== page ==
General Question

Spargett's avatar

How does companies donating profits to charities affect your purchasing?

Asked by Spargett (5385points) July 7th, 2008

How much of an influence does it have when a company donates more than 10% percent of profits towards related charities?

I have a company I’m starting and I’d really like to donate 10% at the start of our annual or quarterly profits towards charities related to the demographic. My business partner thinks thats absurd.

I really don’t feel like 10% is much, and besides, I think it’ll help people purchase more, which isn’t my motive, but may help convince my business partner otherwise.

What are your thoughts on this hypothetical scenario?

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15 Answers

mirza's avatar

Companies donating to charity has no impact on me what so ever.

Here’s a fact about the first year of the RED campaign that came out on TIME MAGAZINE:
Money Spent on Advertisint: $ 100 MILLION
Money Actually DONATED : $ 18 MILLION

jrpowell's avatar

I’m always a bit skeptical of companies that do it. The charity could be the, “Buy the owner of this company a new boat fund.” A good tactic is to let people pick from a list of specific charities when they check-out. I feel better when they do that.

And informing people about how you treat your employees might help too. I refuse to shop at Wal Mart since they treat everyone like shit. Costco might be a little more expensive but they pay everyone a decent wage and have a good benefits package.

I shop at Costco.

Spargett's avatar

It’ll be an online aviation related merchandise store (MVRK™). We’ll design and make our own products in the USA.

The charitie(s) will be donated to will be listed on the site.

And yes, the RED campaign was a marketing ploy, there won’t be millions of dollars in marketing spent on this. Just listed on the website.

jrpowell's avatar

And I didn’t really answer the question. If two companies are selling the same thing at the same price I will buy from the one that will donate to charity.

wildflower's avatar

For me, ethics would be the third point of comparison. After price and quality. In other words, if you offer same quality and price as your competitors, but you’re donating 10% of your profits to charity, I would choose your company.

mirza's avatar

@Spargett: i think i would be motivated more to buy stuff from your aviation store if you gave like a free sticker or a poster of your current page

jrpowell's avatar

And seriously. Communicate with the customer. Let them know what is going on as much as you can. I bought a t-shirt a little while ago and didn’t hear anything from them for weeks. I didn’t know if my debit card didn’t go through. The shirt showed up but it took about a month.

And don’t try to make money from shipping. I went to buy a Obama shirt and was ready to plug in my CC number. Then I saw the shipping charges. It was around 9$ to ship a fucking tee-shirt. I closed the tab. I would have probably bought it if they would have just added 6$ to the price of the shirt.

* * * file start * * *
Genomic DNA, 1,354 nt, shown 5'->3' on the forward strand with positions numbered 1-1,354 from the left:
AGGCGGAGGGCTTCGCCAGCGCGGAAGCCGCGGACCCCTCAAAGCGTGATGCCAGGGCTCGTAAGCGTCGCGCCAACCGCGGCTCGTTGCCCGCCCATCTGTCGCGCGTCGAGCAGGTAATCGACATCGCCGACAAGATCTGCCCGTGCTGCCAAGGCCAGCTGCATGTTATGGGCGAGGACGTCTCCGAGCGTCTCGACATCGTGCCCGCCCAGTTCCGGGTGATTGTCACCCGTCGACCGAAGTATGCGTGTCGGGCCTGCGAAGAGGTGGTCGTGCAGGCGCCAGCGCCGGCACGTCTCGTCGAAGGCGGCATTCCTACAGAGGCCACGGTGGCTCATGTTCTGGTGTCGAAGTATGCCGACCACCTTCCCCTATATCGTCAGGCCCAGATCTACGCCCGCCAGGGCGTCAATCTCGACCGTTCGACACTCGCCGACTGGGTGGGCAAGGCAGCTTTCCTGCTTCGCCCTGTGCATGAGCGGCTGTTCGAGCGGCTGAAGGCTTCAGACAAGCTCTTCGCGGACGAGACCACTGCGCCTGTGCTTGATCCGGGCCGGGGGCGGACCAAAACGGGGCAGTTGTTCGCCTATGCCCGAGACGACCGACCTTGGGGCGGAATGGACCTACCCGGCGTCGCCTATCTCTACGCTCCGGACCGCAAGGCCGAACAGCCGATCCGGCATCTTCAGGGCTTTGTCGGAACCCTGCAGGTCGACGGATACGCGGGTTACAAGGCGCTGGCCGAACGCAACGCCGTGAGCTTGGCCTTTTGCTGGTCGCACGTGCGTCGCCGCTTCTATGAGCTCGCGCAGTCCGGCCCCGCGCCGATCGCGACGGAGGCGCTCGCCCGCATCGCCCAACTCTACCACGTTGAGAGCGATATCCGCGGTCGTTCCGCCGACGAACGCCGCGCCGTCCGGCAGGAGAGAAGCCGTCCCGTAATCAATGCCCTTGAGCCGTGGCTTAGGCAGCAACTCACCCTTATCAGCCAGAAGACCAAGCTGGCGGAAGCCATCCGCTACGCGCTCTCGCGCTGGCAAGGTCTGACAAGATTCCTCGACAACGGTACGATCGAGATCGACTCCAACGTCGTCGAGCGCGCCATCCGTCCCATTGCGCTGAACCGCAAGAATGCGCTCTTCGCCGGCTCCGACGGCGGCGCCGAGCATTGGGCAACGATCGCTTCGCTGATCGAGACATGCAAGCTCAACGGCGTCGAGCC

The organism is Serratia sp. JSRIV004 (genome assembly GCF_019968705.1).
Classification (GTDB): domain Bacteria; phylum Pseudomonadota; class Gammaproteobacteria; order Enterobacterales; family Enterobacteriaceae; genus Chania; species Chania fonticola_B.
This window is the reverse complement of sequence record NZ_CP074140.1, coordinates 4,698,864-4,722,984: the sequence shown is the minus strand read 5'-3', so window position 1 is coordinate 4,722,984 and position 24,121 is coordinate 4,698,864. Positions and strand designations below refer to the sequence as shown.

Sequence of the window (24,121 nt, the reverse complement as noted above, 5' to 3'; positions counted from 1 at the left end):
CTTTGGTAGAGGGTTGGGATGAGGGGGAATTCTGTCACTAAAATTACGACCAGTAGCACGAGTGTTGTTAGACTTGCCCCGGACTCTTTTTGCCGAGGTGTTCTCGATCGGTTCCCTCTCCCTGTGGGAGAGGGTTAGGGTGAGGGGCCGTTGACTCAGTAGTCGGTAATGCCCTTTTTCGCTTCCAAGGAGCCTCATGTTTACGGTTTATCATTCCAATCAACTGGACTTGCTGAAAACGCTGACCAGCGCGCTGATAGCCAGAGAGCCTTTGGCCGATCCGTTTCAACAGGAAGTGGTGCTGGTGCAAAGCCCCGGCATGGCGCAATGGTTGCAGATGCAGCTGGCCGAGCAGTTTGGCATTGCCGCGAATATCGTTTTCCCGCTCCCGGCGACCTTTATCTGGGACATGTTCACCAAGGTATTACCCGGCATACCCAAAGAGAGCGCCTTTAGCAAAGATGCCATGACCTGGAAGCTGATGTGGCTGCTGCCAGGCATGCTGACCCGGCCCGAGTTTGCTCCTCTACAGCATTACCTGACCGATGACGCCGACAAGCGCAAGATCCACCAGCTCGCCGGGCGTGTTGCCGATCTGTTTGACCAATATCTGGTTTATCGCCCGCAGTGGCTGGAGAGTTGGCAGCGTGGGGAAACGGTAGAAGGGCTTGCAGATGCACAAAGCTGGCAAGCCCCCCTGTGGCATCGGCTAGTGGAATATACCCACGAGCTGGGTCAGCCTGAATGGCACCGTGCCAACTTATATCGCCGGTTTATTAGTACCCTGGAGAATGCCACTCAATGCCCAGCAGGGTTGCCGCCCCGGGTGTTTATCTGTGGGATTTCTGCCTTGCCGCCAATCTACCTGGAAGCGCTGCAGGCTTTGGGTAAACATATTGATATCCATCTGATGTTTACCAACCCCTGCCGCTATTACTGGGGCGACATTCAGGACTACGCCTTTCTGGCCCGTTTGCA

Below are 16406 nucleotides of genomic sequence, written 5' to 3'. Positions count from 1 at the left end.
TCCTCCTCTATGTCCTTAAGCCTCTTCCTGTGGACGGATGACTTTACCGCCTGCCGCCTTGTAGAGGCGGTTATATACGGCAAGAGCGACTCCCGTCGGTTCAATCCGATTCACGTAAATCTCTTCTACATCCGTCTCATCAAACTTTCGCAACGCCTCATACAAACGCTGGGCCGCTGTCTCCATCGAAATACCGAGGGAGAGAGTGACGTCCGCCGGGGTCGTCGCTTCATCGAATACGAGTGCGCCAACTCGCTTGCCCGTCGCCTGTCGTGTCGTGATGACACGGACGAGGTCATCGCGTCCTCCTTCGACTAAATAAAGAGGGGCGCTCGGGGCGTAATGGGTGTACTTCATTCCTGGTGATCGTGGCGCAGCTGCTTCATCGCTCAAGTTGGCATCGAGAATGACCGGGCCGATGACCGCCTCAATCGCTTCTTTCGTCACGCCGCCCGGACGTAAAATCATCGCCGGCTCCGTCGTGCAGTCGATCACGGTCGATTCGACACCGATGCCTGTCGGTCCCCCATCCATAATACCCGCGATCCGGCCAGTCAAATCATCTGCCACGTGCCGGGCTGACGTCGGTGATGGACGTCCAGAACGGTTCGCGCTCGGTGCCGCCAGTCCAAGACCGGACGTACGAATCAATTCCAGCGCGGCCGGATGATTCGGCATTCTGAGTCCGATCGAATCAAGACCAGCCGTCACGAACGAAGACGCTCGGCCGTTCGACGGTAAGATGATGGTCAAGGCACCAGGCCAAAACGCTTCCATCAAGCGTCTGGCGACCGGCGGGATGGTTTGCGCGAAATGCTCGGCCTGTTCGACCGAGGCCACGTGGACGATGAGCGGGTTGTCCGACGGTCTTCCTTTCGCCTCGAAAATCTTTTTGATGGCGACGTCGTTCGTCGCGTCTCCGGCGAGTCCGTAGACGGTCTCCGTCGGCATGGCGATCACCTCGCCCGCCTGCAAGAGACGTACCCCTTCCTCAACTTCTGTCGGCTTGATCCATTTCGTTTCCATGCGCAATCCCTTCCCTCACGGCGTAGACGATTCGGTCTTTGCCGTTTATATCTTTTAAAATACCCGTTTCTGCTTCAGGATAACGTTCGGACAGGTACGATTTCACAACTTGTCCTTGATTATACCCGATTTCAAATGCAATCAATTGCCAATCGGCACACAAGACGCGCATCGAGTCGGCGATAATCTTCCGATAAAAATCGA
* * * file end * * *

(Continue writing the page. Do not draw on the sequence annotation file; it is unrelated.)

delirium's avatar

I have more of a tendency to buy from a company that is sustainable about their packaging and their merchandise. Though it’d be cool to see if they supported something verifiable like heifer. is one of my ABSOLUTE favorite companies because they’re really really ecologically concious. I absolutely adore how conservative they are about packaging. They use cut up ads from the newspaper as packing. I even wrote them this really long letter about how much I appreciated the way they do business.

Spargett's avatar

All excellent feedback. I really appreciate everyone sharing their experiences.

Response moderated
YARNLADY's avatar

I do not like the idea of companies advertising that they donate to charity. If they would give a discount instead, I could donate to the charity of my choice, and I would receive a tax deduction for it. Instead they use my money, I have no say in which charity they support, and I don’t get the tax write-off.

Tomfafa's avatar

Nah! Proper liberals donate as little as possible. But if you sell jumpsuits I could wear will flying an open cockpit biplane… I’ll shop… if you could customize with my ‘team anti-gravity’ logo… better.

Kraigmo's avatar

The company has to have a quality product, good price, and ethical behavior first.

Then after that, if two companies are similar, i’ll choose the one who gives to charity.

I buy Paul Newman’s products for all these very reasons.

dabbler's avatar

I like the charity aspect, but :
– it is really tough to tell how genuine are the claims of some corporations who claim charitable activity. Some will donate last year’s product at full retail value and claim that, which I consider somewhat bogus.
– I might not like the charities you pick as well as some charity you pick. Although any decent charity should be acceptible.
Document your charitable contributions for the customers.

For my tastes your ‘Made in USA” claim is worth more and would motivate me more. If you can provide some accounting of how much of what’s inside and how much each of those are also made in America that can help, especially if you have gone out of your way to get electronic components that are made in the US, which is impossible in some cases and difficult in others.
Give us a picture of the happy smiling US citizens who have jobs because of this excellent decision to make your products in the US.

Strauss's avatar

If a company donates to charities as a part of an overall philosophy, it would affect my opinion. An example is Newman’s Own line of organic foods. Their literature always states that a certain amount of profit after taxes goes to charities. I also like that Dawn dish detergent is donating large amounts of money and energy to wildlife protection. These are just a couple examples of a positive effect a company’s donations can have.

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